Women Forced Out of Rehab for Being Trans Allowed to File Discrimination Case

After years navigating the court system, a transgender woman who was forced out of a court-ordered drug rehabilitation program will be allowed to proceed with her discrimination case against that program.

In 2008, Sabrina Wilson was arrested on a drug possession charge. In order to avoid being sentenced to a two and a half year sentence at an all-male prison, Ms. Wilson accepted a plea agreement to enter into a drug treatment program, and she chose Phoenix House’s rehabilitation program in particular because it represented itself as gay- and lesbian-friendly. Though she made excellent progress during the program, even being made a “resident senior structure coordinator,” she faced harassment from some members of upper management. She was barred from wearing a wig, though cisgender women were allowed; she was barred from wearing high heels because “she might trip,” despite other women wearing high heels daily. After being invited by a senior counselor into a new group for women to discuss gender-related issues to addiction, she was swiftly kicked out of the group, being told by the director of the program, "You belong in the male group, and that's the group you are going to attend. You have to be in the men's group, period... You should adjust."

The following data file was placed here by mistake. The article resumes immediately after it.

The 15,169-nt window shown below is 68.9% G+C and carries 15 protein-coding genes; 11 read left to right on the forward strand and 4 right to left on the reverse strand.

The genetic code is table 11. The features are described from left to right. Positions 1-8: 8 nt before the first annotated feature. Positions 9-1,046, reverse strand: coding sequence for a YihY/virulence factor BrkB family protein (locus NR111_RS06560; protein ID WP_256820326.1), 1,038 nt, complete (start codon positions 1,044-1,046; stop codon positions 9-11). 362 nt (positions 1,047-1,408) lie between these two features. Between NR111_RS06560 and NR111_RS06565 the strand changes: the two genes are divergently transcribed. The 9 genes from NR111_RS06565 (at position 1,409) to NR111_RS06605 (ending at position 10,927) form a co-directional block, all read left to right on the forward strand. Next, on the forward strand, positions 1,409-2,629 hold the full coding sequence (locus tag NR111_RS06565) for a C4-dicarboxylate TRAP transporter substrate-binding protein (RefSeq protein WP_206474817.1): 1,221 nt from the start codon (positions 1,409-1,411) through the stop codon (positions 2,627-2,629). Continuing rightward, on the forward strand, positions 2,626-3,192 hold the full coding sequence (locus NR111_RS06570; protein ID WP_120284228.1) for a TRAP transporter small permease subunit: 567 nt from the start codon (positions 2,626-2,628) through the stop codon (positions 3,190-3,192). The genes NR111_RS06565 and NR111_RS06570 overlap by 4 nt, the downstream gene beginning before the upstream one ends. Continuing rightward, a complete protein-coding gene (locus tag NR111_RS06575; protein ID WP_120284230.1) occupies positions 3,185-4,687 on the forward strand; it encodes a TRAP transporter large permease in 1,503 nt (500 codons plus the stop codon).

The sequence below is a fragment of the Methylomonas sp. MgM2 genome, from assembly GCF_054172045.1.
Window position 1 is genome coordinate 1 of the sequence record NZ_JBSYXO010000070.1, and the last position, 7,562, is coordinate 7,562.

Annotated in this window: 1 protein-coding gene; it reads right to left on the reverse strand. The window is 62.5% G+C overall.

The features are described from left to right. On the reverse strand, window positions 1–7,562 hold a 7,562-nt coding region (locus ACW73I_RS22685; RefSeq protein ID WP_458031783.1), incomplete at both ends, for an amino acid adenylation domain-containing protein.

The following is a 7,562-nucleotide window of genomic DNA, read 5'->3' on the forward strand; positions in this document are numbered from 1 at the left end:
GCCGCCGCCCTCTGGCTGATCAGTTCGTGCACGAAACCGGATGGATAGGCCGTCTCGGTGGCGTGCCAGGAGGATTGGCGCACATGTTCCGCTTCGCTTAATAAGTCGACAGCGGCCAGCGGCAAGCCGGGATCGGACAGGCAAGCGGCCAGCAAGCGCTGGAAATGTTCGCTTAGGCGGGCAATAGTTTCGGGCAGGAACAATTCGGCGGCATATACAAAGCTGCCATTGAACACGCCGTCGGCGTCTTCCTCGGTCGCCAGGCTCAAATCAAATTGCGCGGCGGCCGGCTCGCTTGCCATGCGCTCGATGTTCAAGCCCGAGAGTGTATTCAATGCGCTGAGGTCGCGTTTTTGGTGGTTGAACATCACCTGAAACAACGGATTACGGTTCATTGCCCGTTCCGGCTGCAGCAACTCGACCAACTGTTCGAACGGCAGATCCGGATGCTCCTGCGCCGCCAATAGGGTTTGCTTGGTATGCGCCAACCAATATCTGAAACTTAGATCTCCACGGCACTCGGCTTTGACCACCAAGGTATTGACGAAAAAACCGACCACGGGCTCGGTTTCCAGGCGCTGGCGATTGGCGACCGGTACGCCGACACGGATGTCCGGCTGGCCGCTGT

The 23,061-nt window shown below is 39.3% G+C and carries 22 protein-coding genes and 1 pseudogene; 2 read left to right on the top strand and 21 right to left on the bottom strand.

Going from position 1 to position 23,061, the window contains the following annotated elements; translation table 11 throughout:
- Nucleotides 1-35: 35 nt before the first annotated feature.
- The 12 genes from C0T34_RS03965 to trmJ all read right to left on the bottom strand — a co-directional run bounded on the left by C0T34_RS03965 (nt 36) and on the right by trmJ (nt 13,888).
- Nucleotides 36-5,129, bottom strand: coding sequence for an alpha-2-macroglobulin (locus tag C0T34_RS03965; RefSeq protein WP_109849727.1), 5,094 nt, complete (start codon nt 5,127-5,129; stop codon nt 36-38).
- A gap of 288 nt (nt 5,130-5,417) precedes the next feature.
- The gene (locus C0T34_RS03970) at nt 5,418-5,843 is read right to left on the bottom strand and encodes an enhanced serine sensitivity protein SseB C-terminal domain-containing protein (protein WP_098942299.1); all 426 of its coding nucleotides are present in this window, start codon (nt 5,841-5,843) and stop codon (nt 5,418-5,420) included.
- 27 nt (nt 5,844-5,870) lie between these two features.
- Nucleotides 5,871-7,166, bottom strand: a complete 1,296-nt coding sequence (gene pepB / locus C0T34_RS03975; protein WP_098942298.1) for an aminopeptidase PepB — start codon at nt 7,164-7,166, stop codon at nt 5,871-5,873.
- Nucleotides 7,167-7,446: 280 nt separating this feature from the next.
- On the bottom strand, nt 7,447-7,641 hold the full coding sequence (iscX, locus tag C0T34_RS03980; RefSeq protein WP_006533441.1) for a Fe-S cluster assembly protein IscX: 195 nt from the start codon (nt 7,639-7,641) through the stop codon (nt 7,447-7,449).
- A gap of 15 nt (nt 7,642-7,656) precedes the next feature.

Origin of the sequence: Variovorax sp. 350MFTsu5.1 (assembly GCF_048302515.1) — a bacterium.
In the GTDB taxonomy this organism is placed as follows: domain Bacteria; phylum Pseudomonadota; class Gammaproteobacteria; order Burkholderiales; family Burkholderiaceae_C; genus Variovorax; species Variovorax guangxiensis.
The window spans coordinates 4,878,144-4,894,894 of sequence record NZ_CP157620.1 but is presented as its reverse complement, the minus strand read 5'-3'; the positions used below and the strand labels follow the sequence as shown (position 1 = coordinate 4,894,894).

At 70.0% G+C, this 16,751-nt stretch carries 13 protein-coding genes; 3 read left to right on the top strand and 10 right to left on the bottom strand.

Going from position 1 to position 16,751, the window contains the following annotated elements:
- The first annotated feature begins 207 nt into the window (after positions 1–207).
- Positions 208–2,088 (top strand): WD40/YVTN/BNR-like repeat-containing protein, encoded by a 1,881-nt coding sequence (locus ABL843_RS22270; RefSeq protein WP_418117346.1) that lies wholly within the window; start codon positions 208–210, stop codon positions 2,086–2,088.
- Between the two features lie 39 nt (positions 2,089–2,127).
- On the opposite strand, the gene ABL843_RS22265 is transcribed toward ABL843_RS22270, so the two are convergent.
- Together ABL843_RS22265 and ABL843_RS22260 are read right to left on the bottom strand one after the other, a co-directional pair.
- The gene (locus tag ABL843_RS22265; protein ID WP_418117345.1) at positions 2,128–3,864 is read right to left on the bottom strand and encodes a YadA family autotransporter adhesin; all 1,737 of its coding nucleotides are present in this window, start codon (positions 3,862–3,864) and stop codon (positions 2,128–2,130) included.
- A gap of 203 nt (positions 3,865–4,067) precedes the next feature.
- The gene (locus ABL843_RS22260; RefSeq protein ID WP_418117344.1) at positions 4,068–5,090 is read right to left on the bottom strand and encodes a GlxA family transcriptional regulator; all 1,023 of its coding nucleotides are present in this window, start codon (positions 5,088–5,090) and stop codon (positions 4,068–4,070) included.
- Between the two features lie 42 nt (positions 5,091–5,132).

Though a group of 38 men and women from the program put together a petition lauding Ms. Wilson as a person who had “earned the respect of the community,” the director remained inflexible, and told Ms. Wilson she would have to find another program to accommodate her or be discharged to court, and then to prison. “We can't suit your needs as a transgender in our program," is what Ms. Wilson says she was told, before being forced out of Phoenix House. As a result, Ms. Wilson ended up having to spend two and half years in state prison.

New York State Supreme Court Justice Debra Silber’s decision to allow Ms. Wilson to move forward with her case against Phoenix House is an important one, not only for Ms. Wilson herself, but also because it points to the lack of suitable policies around transgender people within the justice system as a whole. As the 2011 National Transgender Discrimination Survey showed, transgender people are at a much higher risk for harassment, neglect, assault, and rape in prison than the general population. The fact that Ms. Wilson spent so much of her sentence in long-term solitary confinement is not only a failure of the rehabilitation program that should have kept her out of prison, but a failure of a justice system that has not kept pace with societal change. As Justice Silber noted in her decision, the “legal and political community has made great strides in the last decade toward assuring legal equality for lesbian, gay and bisexual persons . . . with regard to transgendered and other gender nonconforming people, there has been far less progress in addressing their legal rights.”

The Pride Agenda is committed to ensuring legal equality for all transgender New Yorkers, through our work to pass GENDA, pushing the bill through the state Assembly six times, as well as through distinct policy work. The Pride Agenda, in partnership with In Our Own Voices and the New York Civil Liberties Union, has been working to update policies in the Capital Region on how law enforcement handles transgender individuals, how they are treated after arrest and in  prison. Our hope is that this process could be seen as model for how other correctional departments across the state could accommodate transgender people in their facilities.

Learn more about our work to end discrimination against transgender New Yorkers.